Claims of ban debunked, origin of administrator quotes remains in question
By Connor Renshaw
“Ripon administrators will not allow the Ripon Young Americans for Freedom to hang the flyers as part of their work to remember the victims of Sept. 11 or other victims of radical Islamist terrorism.”
Young America’s Foundation spokesman Spencer Brown’s made this statement in an Aug. 29 article on the Young America’s Foundation website, www.yaf.org while discussing the Young Americans for Freedom’s (YAF) “Never Forget” posters.
Soon it was republished by other conservative websites such as The Daily Wire and The Washington Examiner with many sites claiming the posters had been banned outright.
Ripon College released a statement Aug. 30 on Twitter and Facebook debunking some of the claims made about the school.
“The posters are not and have never been banned,” read the statement. “College officials gave the Ripon College YAF student representatives suggestions as to how to have a discussion about 9/11 this year with our entire campus and community.”
In an email, Brown clarified that the www.yaf.org article never explicitly used the word “banned.” Brown said that the administration’s alleged comments during a meeting with Ripon YAF members, specifically that putting their posters up would cause a negative reaction from the student body, “are what I believe led many in the press to close the circle and call the board’s attempted intimidation of the YAF students a ban.”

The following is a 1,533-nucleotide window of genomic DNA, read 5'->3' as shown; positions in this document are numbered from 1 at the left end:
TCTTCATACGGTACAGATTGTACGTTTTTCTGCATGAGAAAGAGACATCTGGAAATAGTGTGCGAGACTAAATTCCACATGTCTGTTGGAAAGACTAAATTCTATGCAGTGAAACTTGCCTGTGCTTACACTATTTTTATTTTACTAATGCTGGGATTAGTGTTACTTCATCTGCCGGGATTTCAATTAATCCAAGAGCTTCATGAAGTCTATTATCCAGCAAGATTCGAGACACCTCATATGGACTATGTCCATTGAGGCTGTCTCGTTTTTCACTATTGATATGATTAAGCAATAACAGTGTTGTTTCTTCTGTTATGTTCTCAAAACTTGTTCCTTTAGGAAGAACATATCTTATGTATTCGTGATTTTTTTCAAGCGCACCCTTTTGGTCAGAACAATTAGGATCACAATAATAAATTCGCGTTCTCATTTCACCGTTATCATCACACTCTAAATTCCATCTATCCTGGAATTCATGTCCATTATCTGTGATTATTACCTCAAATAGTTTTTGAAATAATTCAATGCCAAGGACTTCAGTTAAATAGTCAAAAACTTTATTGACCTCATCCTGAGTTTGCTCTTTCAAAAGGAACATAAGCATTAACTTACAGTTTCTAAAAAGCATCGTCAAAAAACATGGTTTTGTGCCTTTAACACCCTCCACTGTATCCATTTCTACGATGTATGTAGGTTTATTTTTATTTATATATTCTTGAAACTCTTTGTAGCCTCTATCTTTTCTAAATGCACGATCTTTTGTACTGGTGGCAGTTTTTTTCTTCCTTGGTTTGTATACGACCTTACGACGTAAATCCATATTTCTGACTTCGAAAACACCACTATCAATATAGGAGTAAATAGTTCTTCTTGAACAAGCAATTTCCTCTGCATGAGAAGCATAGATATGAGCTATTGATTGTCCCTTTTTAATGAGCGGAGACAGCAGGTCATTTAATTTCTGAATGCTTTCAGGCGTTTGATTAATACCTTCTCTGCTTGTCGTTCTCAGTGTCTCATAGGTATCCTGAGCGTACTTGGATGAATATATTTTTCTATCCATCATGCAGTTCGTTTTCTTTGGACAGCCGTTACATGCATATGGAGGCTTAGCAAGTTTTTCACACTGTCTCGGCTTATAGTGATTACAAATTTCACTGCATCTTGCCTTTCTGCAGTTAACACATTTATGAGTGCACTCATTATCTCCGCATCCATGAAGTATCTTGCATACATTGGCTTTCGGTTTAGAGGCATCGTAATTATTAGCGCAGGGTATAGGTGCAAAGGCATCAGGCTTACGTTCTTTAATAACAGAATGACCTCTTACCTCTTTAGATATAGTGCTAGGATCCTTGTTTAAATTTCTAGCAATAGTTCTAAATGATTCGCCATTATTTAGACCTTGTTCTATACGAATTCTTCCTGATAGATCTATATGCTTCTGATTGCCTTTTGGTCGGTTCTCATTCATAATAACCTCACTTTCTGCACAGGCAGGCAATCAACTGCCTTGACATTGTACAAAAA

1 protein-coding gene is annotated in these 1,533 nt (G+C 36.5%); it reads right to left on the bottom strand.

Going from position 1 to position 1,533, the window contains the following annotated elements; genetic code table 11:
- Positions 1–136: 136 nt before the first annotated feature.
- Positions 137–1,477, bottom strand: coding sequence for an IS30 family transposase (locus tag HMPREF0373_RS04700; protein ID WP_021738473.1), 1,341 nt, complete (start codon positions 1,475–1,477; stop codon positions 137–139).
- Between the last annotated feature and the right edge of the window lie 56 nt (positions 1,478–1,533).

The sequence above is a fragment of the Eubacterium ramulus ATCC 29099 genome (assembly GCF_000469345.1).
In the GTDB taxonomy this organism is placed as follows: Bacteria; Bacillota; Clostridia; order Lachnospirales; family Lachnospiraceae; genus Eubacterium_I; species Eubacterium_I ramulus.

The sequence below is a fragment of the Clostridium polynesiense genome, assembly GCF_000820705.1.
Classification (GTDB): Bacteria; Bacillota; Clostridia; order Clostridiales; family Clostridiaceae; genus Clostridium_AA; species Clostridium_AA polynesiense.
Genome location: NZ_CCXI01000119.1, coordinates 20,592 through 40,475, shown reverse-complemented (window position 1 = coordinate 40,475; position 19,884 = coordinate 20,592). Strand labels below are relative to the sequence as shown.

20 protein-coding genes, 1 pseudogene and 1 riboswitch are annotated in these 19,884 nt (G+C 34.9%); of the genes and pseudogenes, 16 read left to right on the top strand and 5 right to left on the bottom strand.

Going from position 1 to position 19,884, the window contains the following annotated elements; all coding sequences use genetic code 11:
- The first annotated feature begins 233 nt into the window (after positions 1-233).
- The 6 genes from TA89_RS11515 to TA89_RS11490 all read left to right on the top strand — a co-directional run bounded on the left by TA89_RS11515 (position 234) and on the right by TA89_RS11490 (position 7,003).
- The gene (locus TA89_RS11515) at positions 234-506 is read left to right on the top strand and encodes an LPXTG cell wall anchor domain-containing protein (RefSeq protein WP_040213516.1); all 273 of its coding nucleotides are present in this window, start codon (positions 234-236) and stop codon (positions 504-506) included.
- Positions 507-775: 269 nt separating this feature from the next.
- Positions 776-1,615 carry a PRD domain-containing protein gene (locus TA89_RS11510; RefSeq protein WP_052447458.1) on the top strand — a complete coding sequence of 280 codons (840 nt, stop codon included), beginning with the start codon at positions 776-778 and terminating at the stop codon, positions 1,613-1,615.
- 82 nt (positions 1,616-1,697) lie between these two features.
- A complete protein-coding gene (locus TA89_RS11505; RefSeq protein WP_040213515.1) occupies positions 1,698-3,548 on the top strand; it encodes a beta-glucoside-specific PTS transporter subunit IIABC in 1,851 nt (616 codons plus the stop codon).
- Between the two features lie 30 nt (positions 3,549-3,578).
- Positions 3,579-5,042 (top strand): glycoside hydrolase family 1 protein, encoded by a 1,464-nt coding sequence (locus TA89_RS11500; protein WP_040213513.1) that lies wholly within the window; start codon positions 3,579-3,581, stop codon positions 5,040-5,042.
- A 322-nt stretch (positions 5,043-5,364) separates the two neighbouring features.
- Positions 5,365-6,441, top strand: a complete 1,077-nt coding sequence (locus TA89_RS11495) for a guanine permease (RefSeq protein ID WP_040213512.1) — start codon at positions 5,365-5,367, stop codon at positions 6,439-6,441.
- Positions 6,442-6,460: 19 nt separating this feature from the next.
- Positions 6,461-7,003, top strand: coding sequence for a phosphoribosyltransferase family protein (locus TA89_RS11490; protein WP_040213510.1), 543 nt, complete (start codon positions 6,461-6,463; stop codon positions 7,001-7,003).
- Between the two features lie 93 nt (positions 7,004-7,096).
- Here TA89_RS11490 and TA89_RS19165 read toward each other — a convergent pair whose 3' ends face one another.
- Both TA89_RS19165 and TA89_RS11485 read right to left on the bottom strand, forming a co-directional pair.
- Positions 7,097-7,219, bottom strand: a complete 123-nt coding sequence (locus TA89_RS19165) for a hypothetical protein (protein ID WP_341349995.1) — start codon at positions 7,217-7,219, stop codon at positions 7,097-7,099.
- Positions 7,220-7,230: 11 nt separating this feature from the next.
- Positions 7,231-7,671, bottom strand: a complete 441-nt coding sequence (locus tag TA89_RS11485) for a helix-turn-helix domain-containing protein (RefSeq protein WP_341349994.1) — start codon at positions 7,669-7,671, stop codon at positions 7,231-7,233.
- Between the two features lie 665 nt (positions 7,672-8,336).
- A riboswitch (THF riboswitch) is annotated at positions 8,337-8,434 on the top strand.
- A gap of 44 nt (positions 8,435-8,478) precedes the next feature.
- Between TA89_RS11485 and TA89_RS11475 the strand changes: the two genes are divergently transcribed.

“Ripon is attempting to save face by claiming the letter of their ruling does not imply the spirit of their ruling would be to keep the posters from being displayed,” Brown said.
According to Melissa Anderson, vice president of marketing and communications, a meeting did occur between Ripon YAF members and Ripon administrators, however the meeting was requested by YAF and did not lead to a “ruling” of any sort.
“The YAF leadership requested that the bias team explain how their poster could be considered biased. That generated a wide-ranging exchange of ideas and perspectives as everyone in the meeting discussed how the poster might be perceived by various audiences, what sort of reactions it is intended to elicit, and whether the poster itself actually meets the goals our YAF students articulated,” Anderson said. “The meeting was not a hearing or a trial, but a conversation, and the quotes in the article were part of that conversation.”
Brown’s article contains multiple quotes that are attributed to unnamed Ripon administrators, who he later identified in an email as Michelle Wittler, Ed Wingenbach, Mark Nicklaus, and Kyonna Henry. Brown said the quotes used in his article were from the meeting between administrators and YAF students and that for questions surrounding attribution “I’ve been suggesting ‘According to a recording of the meeting obtained by Young America’s Foundation…’”
“There may have been a recorder in the room but no college official was aware of it,” Anderson said.
As of yet, no recording of the meeting in question has been released by YAF’s national organization or its local members and the existence of such a recording has not been verified.
Hannah Krueger, president of the Ripon YAF chapter was asked to be interviewed but declined pending permission from YAF’s national organization. As of the time of publishing, YAF national has yet to respond to the request.